Data Replication and Change Data Capture in AWS Data Lake
This blog is part of the technical blog series initiated by my colleagues at Persistent. Here are the quick links of previous blogs
One of the most common usage of the data lake is to store the data in its raw format and enabling variety of consumption patterns (analytics, reporting, search, ML) on it. The data being ingested is typically of two types:
- Immutable data like twitter feeds, log files, IoT sensor data etc
- Mutable data, or the data which sees deletes and updates like ERP data or data from OLTP sources
We have seen that Amazon S3 is perfect solution for storage layer of AWS Data Lake solution. In fact, S3 is the one of the most primary reason why Amazon is most sought-after technology for building the data lakes in cloud. However, one noticeable difference is that S3 is object store which does NOT support updates. This makes the storage of Mutable data sources really challenging. The specific challenge with mutable data sources are:
- How to capture the changed data (CDC) from source system considering the security and performance penalty aspects
- How to ingest this changed data in continuous manner on S3
- How to perform near real-time synchronization of data (Sync initial load as well as Change Data Capture or change Set) with the central data store on S3
- How to manage schema detection, and schema changes
Let’s tackle these questions one by one.
Question 1: How to capture the changed data (CDC) from source system considering the security and performance penalty aspects?
As the eco-system is getting more and more mature, fortunately there are bunch of options available. Some examples are AWS Data Migration Service, Attunity Replicate, Informatica Power Center, Talend, Apache NiFi, and last but not the least, Apache Sqoop.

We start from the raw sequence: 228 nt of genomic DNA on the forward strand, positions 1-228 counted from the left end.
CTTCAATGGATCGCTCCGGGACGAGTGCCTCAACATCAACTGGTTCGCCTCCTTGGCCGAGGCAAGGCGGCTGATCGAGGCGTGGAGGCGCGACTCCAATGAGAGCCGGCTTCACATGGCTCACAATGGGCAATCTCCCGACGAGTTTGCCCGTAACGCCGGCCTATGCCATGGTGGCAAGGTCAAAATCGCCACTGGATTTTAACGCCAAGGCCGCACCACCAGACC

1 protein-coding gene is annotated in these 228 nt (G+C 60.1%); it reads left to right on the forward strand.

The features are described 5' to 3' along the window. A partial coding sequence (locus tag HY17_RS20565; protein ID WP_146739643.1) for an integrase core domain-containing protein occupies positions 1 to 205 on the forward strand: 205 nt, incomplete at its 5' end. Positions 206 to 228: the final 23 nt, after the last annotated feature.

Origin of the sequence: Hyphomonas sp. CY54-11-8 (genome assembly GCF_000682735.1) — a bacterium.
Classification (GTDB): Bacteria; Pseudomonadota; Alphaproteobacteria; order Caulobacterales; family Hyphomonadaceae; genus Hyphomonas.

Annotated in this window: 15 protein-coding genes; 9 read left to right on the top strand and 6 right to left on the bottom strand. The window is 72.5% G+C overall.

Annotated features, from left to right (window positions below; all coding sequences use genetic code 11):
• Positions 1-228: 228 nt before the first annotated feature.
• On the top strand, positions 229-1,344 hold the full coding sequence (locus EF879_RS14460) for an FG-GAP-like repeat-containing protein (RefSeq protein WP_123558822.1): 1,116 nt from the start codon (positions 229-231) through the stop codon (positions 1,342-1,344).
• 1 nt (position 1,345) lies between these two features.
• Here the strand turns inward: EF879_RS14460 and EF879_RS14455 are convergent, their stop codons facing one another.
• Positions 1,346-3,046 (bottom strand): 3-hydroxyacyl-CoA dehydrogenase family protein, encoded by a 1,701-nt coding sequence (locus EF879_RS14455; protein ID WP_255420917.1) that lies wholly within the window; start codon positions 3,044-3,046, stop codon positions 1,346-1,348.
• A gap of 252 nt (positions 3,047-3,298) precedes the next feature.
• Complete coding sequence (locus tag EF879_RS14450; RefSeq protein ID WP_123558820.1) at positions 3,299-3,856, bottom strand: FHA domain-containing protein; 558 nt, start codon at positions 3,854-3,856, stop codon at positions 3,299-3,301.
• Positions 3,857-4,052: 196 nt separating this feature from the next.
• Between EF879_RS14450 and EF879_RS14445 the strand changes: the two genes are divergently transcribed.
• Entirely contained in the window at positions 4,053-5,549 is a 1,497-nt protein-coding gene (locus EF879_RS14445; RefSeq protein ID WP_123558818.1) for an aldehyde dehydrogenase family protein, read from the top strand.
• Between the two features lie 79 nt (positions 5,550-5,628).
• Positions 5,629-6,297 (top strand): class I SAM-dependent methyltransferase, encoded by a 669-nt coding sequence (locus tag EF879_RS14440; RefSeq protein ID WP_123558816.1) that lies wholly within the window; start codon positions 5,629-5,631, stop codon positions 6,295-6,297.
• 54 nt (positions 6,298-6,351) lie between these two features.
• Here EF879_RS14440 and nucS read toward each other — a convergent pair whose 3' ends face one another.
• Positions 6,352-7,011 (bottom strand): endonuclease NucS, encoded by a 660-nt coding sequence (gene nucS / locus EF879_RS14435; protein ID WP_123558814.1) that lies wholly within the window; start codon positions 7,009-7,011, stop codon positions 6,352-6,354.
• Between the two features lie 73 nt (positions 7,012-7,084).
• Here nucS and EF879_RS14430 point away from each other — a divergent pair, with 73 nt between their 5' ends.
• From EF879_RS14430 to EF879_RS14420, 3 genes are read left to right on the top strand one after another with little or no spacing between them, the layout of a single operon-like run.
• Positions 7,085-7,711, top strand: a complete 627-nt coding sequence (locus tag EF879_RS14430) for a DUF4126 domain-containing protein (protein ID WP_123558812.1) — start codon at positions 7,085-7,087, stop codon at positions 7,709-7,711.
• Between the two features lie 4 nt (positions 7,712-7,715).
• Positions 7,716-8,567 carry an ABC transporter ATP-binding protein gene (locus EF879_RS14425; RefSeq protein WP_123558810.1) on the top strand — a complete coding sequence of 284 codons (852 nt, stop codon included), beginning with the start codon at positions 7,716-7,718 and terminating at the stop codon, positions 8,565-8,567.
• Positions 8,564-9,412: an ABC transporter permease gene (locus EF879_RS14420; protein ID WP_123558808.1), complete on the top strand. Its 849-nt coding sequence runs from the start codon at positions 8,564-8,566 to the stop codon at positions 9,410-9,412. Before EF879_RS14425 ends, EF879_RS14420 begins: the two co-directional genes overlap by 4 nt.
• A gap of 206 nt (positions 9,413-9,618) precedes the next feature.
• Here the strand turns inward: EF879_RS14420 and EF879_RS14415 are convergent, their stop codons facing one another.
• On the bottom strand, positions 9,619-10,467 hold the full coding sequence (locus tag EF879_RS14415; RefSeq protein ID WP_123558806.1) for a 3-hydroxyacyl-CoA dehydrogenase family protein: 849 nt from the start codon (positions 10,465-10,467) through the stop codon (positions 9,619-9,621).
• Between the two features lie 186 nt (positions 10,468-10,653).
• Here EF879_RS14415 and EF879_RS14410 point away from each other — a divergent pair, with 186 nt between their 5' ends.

At Persistent we had evaluated and implemented these tools for our customers based on their ingestion requirements. Below are some key criteria’s we generally consider before choosing these tools: —
Please get in touch with us for the detailed comparison of these tools on above evaluation criteria that supports your needs.
Question 2: How to ingest this changed data in continuous manner on S3 ?
Here we are taking data coming from multiple data sources and putting it in S3 based data lake.
Staging area will be used to Ingest and stores the raw data in native format as it is coming from different tools (like Attunity replicate, talend, informatica, Apache NiFi, Sqoop etc.)
Intermediate processing layer: The focus is to convert data collected in staging layer to common format, apply data quality or validity checks that are necessary before data can be landed in the True Copy Zone. Data Pre-processing can be done using AWS Lambda and Spark.
True Copy area will have curated data that is ready to query for business users. I have covered the working of this layer in more detail in next question
Question 3: How to perform near real time synchronization of the data (CDC Merge)?
Once the raw data started coming on data lake and getting stored on Landing area, the next major task is to do near real time CDC (Change data capture) merging for change data coming in near real time from Source systems and merge it with current snapshot in Data Lake.
Let me brief first about what is Change Data Capture
It is a process of capturing data changes instead of dealing with the entire table data. It just captures the data changes made to source systems and apply them to the Data lake to keep both of your databases in sync. Here is a table which shows the change data capture for Table X at a given time
Table X has 5 columns: —
- a OP_FLAG indicating which type of change (I/U/D (insert /update/delete)),
- a Field_ID column is a primary key (uniquely identifies the record)
- Col1 and Col2 are columns that changes when record get updated, and
- a TIMESTAMP indicating when the change on record happened.
In Table T, Field ID 100 was inserted and updated (first and last row). For Field ID 101 was inserted and updated 2 times (row 2,3 and 4)
The Preferred Technology options to do CDC Patching on AWS Data Lake are:
- AWS Glue
Here is the brief comparison among them to choose the right technology at right place
We recently implemented these CDC patching techniques using Spark for data coming from different data sources and ongoing data replication is also frequent in nature. The key challenges that we had to handle are: